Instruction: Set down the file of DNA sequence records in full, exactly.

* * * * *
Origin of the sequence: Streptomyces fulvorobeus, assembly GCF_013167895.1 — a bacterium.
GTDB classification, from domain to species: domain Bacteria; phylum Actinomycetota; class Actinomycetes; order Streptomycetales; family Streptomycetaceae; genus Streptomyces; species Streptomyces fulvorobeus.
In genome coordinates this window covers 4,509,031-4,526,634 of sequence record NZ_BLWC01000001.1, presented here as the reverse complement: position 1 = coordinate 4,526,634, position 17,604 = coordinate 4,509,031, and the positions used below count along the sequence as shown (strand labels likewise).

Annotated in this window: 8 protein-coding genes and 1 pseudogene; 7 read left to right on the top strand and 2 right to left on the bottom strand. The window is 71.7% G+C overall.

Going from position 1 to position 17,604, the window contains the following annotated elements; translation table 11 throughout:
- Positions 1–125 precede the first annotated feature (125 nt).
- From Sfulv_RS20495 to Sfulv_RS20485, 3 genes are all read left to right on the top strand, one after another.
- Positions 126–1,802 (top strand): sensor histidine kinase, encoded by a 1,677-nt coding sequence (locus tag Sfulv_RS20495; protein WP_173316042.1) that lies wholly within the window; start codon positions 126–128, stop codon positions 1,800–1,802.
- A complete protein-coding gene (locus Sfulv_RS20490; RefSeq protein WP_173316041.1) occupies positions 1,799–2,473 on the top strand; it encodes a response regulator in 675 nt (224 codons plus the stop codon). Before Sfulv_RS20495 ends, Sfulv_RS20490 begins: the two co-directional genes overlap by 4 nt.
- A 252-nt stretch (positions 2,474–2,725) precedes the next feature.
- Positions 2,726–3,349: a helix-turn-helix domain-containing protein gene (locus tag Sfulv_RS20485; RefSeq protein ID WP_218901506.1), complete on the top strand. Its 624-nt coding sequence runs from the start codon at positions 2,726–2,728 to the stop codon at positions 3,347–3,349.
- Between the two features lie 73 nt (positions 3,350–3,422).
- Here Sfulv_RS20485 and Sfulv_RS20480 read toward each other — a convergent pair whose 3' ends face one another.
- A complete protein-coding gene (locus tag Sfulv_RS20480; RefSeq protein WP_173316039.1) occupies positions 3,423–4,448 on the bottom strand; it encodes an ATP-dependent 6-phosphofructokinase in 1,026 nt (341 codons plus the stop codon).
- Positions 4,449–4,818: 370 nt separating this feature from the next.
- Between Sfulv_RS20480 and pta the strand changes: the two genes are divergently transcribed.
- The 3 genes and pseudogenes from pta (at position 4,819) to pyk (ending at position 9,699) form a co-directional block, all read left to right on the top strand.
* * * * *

Origin of the sequence: Streptomyces fulvorobeus, assembly GCF_013167895.1 — a bacterium.
GTDB classification, from domain to species: domain Bacteria; phylum Actinomycetota; class Actinomycetes; order Streptomycetales; family Streptomycetaceae; genus Streptomyces; species Streptomyces fulvorobeus.
In genome coordinates this window covers 4,509,031-4,526,634 of sequence record NZ_BLWC01000001.1, presented here as the reverse complement: position 1 = coordinate 4,526,634, position 17,604 = coordinate 4,509,031, and the positions used below count along the sequence as shown (strand labels likewise).

Annotated in this window: 8 protein-coding genes and 1 pseudogene; 7 read left to right on the top strand and 2 right to left on the bottom strand. The window is 71.7% G+C overall.

Going from position 1 to position 17,604, the window contains the following annotated elements; translation table 11 throughout:
- Positions 1–125 precede the first annotated feature (125 nt).
- From Sfulv_RS20495 to Sfulv_RS20485, 3 genes are all read left to right on the top strand, one after another.
- Positions 126–1,802 (top strand): sensor histidine kinase, encoded by a 1,677-nt coding sequence (locus tag Sfulv_RS20495; protein WP_173316042.1) that lies wholly within the window; start codon positions 126–128, stop codon positions 1,800–1,802.
- A complete protein-coding gene (locus Sfulv_RS20490; RefSeq protein WP_173316041.1) occupies positions 1,799–2,473 on the top strand; it encodes a response regulator in 675 nt (224 codons plus the stop codon). Before Sfulv_RS20495 ends, Sfulv_RS20490 begins: the two co-directional genes overlap by 4 nt.
- A 252-nt stretch (positions 2,474–2,725) precedes the next feature.
- Positions 2,726–3,349: a helix-turn-helix domain-containing protein gene (locus tag Sfulv_RS20485; RefSeq protein ID WP_218901506.1), complete on the top strand. Its 624-nt coding sequence runs from the start codon at positions 2,726–2,728 to the stop codon at positions 3,347–3,349.
- Between the two features lie 73 nt (positions 3,350–3,422).
- Here Sfulv_RS20485 and Sfulv_RS20480 read toward each other — a convergent pair whose 3' ends face one another.
- A complete protein-coding gene (locus tag Sfulv_RS20480; RefSeq protein WP_173316039.1) occupies positions 3,423–4,448 on the bottom strand; it encodes an ATP-dependent 6-phosphofructokinase in 1,026 nt (341 codons plus the stop codon).
- Positions 4,449–4,818: 370 nt separating this feature from the next.
- Between Sfulv_RS20480 and pta the strand changes: the two genes are divergently transcribed.
- The 3 genes and pseudogenes from pta (at position 4,819) to pyk (ending at position 9,699) form a co-directional block, all read left to right on the top strand.